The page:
The Ethiopian calendar lacks the historical numerical discontinuity and inflation of the other Christian calendars and may be one of the oldest, even if it is another inaccurate calendar. As a result, it is not affected by the absence of the zero digit and it is reasonable to conclude that the new millennium will begin on Meskerem 1, 2001 E.C. (MsKRm 1 Qn 2001 ]!m!). Considering that all calendars are not really accurate and we continue to worry about leap seconds to improve on them while ignoring years, the reluctance of Ethiopians in accepting the Gregorian calendar is understandable. However, the four years gap introduced by Exiguus does not account for the seven years difference between the Ethiopic and the Christian calendars. If Jesus was born in 7 B.C. and nobody made the effort to correct the error, the A.D. years should have remained the same. The Ethiopians imply that Exiguus used 532 in the wrong year without mentioning the A.D. year, though he was working on his Easter calculations in (the proleptic) A.D. 525. Further research is justified for historical, chronological, computational and other reasons and to find out how the Ethiopians stayed younger in spite of hanging onto the calendar for millennia. The Ethiopian calendar is neither Julian nor Gregorian. (The  difference between the Ethiopian and Julian calendars most likely appeared only after Exiguus came up with Anno Domini.) For instance, Ethiopic days could be references. In a new book in Amharic, b’R “sb (Bahra Hassab), Getatchew Haile (gtCw ;yl) used 365.25 days per year starting with Tuesday, Meskerem 1, 5500 years before the birth of Jesus. Nevertheless, if the birth of Christ is a new era for Christians we might as well get ready to celebrate the new millennium with Ethiopians in the year 2001 E.C. on September 11, 2008 G.C.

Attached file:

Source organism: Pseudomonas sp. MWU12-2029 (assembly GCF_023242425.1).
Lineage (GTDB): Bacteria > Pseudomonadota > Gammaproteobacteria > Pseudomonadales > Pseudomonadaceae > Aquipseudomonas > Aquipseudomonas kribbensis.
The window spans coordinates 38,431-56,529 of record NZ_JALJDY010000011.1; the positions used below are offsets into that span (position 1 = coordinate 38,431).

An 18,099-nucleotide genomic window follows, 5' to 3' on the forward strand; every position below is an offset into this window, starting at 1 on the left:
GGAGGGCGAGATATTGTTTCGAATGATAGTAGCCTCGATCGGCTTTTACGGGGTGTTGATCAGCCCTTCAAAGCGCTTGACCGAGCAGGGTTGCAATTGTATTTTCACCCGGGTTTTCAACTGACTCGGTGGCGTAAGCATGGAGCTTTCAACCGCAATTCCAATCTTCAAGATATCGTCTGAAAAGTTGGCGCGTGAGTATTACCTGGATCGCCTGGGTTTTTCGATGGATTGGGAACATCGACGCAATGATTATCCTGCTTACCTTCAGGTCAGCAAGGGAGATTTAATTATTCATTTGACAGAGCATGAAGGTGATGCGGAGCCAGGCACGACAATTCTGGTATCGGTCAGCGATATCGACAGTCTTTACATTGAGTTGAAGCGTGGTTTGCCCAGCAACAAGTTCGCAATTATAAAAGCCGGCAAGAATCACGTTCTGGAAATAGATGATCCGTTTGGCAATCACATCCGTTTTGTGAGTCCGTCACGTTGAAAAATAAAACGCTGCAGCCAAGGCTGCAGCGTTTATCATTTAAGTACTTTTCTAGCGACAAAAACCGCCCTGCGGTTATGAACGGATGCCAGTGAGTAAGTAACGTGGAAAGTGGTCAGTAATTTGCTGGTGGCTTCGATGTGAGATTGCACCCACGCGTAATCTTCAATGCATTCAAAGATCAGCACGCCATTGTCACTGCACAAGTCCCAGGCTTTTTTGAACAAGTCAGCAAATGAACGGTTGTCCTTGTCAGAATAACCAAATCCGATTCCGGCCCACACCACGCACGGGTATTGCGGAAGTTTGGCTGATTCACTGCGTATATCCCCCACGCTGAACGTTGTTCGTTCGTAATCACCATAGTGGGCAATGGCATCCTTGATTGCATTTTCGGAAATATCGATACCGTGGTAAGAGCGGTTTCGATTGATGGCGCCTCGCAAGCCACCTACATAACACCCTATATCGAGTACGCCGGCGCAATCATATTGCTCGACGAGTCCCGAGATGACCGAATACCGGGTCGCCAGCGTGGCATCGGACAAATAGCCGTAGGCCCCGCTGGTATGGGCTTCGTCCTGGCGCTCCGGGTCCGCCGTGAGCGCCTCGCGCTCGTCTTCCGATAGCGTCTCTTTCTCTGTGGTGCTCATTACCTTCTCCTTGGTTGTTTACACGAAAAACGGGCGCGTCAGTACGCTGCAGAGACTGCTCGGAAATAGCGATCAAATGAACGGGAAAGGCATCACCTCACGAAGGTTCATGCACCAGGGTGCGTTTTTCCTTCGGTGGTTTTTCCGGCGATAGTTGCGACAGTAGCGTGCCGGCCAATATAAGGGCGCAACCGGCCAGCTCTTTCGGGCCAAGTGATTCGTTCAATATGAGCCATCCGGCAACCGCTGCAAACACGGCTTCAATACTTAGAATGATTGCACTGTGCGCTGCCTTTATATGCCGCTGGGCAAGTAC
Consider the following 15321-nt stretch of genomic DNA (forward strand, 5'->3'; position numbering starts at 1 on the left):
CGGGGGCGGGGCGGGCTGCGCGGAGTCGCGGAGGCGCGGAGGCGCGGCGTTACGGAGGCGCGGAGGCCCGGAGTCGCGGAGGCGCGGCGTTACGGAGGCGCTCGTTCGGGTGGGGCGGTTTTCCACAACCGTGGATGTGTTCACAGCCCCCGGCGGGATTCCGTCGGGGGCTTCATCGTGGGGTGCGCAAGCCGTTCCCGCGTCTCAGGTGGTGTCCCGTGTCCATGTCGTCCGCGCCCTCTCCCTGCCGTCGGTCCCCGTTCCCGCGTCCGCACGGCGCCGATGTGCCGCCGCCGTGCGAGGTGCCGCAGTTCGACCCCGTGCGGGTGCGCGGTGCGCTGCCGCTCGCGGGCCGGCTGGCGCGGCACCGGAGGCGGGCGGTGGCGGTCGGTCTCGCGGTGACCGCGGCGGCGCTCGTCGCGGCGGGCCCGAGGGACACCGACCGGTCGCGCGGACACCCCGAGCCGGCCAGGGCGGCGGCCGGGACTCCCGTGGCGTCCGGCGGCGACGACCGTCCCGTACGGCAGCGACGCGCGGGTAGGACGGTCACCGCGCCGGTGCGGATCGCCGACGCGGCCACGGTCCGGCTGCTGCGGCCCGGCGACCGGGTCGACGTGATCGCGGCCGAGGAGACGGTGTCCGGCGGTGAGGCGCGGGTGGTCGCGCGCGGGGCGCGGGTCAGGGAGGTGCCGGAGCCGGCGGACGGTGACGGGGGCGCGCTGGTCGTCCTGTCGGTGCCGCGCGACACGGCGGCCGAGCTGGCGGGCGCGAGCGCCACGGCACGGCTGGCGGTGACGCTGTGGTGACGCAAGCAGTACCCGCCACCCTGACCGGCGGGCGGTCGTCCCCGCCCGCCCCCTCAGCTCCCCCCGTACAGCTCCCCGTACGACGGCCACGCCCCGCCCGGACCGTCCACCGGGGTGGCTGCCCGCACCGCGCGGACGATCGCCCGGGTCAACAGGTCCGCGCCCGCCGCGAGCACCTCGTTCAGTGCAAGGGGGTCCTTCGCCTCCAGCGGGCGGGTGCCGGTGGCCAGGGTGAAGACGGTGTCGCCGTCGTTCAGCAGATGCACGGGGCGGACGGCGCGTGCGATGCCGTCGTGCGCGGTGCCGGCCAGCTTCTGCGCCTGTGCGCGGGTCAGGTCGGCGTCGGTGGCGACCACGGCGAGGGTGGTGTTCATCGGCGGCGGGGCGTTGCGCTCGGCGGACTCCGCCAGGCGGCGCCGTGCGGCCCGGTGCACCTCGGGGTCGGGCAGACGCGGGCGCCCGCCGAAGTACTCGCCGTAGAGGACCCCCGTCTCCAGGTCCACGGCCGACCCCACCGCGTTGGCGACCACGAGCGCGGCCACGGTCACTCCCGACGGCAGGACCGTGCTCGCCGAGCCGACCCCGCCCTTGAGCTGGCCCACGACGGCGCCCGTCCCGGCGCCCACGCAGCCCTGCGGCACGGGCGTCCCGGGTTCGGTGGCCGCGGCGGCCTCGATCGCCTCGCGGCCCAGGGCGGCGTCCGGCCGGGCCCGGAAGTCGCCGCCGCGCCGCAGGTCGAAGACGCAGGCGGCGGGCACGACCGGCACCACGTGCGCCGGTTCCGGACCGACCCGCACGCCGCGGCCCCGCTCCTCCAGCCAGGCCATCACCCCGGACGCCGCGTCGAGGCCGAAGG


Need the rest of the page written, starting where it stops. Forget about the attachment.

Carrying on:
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Written by Tseday

September 14, 2008 at 4:57 am

Posted in Ethiopia

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OLD ETHIOPIA – ITS PEOPLE

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RACE TYPE OF THE EARLY DYNASTIES.

SOURCE: http://www.sacred-texts.com/afr/we/we05.htm
Wonderful Ethiopians of the Ancient Cushite Empire
by Drusilla Dunjee Houston [1926, no renewal]

CHAPTER II

Because of the great lapse. of time, it seems almost impossible to locate the original seat of the old Ethiopian empire. Bochart thought it was “Happy Araby,” that from this central point the Cushite race spread eastward and westward. Some authorities like Gesenius thought it was Africa. The Greeks looked to old Ethiopia and called the Upper Nile the common cradle of mankind. Toward the rich luxurience of this region they looked for the “Garden of Eden.” From these people of the Upper Nile arose the oldest traditions and rites and from them sprang the first colonies and arts of antiquity. The Greeks also said that Egyptians derived their civilization and religion from Ethiopia. “Egyptian religion was not an original conception, for three thousand years ago she had lost all true sense of its real meaning among even the priesthood.” (Budge, Osiris and the Egyptian Resurrection–Preface.) Yet Egyptian forms of worship are understood and practiced among the Ethiopians of Nubia today. The common people of Egypt never truly understood their religion, this was why it so easily became debased.